3 observations after another elite Joel Embiid performance in Sixers’ win over Hornets

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Noah Levick
·7 min read
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3 observations after another elite Embiid performance in Sixers’ win originally appeared on NBC Sports Philadelphia

The Sixers showed Sunday night that they don’t need Joel Embiid to win, storming back from a 20-point deficit to beat the Pacers. Their work is certainly easier when the All-Star big man is available, though.

Embiid returned Wednesday after missing the Sixers’ game against Indiana with back tightness and posted 34 points, 11 rebounds, two steals and a block in a 118-111 victory over the Hornets at Spectrum Center.

The Sixers won all three games on their road trip, improving to 16-6 overall and 6-5 away from home. They’ll play the Trail Blazers on Thursday night at Wells Fargo Center.

Here are observations on the Sixers’ win Wednesday: 

Embiid the marksman 

Embiid featured prominently right away, taking six of the Sixers’ first 10 shots. During one especially strong stretch, he grabbed a rebound and went coast to coast for a dunk, then trailed the play on the Sixers’ next possession and nailed a three-pointer off a feed from Ben Simmons

Through 17 games, Embiid has shot 42.3 percent from three-point range. He entered this season having made 31.9 percent of his career three-point attempts, with a season-high mark of 36.7 percent his rookie year. Given his soft, fundamentally sound shot and good track record at the foul line, Embiid had long appeared capable of boosting his outside shooting numbers.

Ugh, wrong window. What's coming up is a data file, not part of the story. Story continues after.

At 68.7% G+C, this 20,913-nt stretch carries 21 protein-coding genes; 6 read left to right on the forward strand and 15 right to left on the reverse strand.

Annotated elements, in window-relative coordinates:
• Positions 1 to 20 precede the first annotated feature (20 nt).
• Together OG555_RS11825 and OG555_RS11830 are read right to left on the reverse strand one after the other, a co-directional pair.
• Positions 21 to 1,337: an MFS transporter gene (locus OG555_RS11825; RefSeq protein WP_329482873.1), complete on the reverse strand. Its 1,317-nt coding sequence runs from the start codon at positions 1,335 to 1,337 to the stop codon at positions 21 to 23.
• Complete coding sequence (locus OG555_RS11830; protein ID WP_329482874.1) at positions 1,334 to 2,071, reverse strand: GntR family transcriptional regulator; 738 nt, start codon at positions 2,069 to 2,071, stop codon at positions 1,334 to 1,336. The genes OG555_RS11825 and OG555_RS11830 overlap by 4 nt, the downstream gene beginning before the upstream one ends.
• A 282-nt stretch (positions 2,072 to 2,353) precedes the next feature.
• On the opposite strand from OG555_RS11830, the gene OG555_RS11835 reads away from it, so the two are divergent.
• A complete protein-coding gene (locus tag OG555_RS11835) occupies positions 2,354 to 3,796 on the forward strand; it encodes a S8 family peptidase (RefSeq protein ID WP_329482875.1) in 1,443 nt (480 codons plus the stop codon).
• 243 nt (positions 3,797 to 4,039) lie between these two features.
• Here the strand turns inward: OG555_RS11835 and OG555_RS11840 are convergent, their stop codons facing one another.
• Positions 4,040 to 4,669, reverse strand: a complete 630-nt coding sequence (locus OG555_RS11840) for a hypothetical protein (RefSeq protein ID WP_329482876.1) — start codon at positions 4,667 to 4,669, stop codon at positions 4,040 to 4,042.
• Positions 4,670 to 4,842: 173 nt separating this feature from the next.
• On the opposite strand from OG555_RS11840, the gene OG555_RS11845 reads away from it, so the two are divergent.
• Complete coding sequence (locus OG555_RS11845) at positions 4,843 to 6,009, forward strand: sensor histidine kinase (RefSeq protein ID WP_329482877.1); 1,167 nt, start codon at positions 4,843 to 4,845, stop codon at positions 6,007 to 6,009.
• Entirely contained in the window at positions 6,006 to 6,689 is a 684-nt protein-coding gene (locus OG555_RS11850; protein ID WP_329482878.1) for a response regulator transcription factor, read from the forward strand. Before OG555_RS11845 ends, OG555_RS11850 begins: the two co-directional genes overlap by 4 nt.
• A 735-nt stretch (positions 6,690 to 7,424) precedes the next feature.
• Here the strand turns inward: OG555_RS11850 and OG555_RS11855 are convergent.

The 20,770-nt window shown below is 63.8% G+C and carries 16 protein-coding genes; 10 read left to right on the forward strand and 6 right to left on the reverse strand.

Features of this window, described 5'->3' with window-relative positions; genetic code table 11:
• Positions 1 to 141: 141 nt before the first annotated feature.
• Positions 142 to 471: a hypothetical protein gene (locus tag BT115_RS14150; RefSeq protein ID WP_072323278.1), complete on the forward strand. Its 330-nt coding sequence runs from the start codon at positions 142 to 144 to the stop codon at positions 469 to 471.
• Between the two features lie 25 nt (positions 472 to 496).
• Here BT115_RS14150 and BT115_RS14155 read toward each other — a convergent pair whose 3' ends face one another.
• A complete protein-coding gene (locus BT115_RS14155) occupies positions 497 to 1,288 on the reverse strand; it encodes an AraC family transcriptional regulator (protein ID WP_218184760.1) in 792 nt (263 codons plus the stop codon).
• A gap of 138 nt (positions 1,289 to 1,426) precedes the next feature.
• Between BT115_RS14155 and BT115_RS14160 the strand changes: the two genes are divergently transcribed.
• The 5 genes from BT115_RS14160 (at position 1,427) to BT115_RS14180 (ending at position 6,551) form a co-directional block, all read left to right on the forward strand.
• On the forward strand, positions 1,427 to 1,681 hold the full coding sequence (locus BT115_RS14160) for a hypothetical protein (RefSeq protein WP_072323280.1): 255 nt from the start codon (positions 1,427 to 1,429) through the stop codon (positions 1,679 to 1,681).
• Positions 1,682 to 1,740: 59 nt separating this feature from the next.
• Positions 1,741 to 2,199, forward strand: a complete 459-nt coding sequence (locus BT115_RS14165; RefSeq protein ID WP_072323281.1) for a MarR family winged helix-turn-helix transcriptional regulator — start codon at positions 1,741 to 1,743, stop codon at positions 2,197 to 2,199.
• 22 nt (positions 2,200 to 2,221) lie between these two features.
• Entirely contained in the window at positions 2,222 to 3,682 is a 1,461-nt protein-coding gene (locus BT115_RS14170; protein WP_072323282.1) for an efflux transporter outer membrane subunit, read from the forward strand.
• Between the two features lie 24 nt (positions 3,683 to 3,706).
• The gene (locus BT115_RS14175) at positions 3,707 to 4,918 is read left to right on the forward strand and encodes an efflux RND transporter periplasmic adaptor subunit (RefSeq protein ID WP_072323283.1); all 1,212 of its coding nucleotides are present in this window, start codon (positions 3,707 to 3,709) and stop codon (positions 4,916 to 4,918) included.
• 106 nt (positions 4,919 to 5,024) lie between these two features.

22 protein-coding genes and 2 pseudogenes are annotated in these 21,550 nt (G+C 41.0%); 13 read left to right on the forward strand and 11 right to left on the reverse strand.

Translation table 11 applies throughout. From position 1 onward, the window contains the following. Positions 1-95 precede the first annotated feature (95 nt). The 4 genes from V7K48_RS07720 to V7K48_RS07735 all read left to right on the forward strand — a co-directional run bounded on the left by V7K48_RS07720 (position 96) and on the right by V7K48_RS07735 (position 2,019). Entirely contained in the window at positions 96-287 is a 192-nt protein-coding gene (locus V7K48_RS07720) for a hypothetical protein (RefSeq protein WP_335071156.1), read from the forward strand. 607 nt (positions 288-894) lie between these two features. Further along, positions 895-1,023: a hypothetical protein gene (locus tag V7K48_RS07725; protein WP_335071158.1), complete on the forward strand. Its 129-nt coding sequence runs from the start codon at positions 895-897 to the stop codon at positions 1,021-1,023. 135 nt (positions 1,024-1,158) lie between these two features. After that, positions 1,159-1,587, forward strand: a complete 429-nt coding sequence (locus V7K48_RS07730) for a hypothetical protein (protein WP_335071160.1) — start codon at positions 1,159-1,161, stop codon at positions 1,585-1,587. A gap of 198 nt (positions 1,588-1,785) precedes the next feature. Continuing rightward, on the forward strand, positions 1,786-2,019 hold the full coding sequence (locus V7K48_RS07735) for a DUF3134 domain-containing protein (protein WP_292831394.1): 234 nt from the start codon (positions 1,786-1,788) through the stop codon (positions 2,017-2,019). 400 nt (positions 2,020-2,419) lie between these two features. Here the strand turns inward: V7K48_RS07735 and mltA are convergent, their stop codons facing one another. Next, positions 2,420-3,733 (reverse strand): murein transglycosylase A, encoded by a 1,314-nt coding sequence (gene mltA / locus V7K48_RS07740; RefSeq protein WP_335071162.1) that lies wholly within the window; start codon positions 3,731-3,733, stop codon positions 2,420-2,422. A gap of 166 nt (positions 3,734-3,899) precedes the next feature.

When asked before the game about Embiid being named Eastern Conference Player of the Month, head coach Doc Rivers made it clear he’s not satisfied with the early-season awards the Sixers have earned. 

“Really, as a whole team we’ve just got to keep getting better,” Rivers said. “It’s really nice, Joel winning Player of the Month, but I don’t think that’s why we started the season or what he wanted. He wants more. The better you play as a group, the more those things come to you. But that shouldn’t be a reason not to keep wanting to improve." 

Before the season, Embiid also talked about team success coinciding with individual accolades. If the Sixers stay at or near the top of the conference and he keeps playing at this world-class level, he’ll have quite a few awards when the year is wrapped up. 

Early display of defensive firepower 

Within the game’s opening nine minutes, the Sixers amassed a generous handful of excellent defensive plays. Embiid had a few by himself, demonstrating no signs of rust as he disrupted Charlotte’s offensive rhythm with active hands and feet on both the perimeter and interior.

Simmons and Danny Green each had impressive blocks, with Simmons swatting away a Devonte’ Graham corner three attempt and Green erasing an apparent easy fast-break layup for Gordon Hayward. 

The Hornets only managed 13 first-period points, the fewest the Sixers have conceded in a quarter all season, on 22.7 percent shooting.

"I think with how active we were and how many deflections we got, it was definitely a glimpse of how good we can potentially be," Green said. "I think the tough part is doing it for 48 minutes."

After halftime, Charlotte’s shooters seemed to suddenly all find their groove at once, and the Sixers’ defensive energy dropped off as the Hornets trimmed a 26-point deficit to seven in the third quarter with a big run. Matisse Thybulle made one of the gambles Rivers has been pushing him to avoid during that shaky period, leaping in search of a highlight block and fouling Graham on a three-point attempt.

Simmons committed the identical error with 5.1 seconds remaining in the game and the Sixers up seven points, a head-scratching late-game miscue.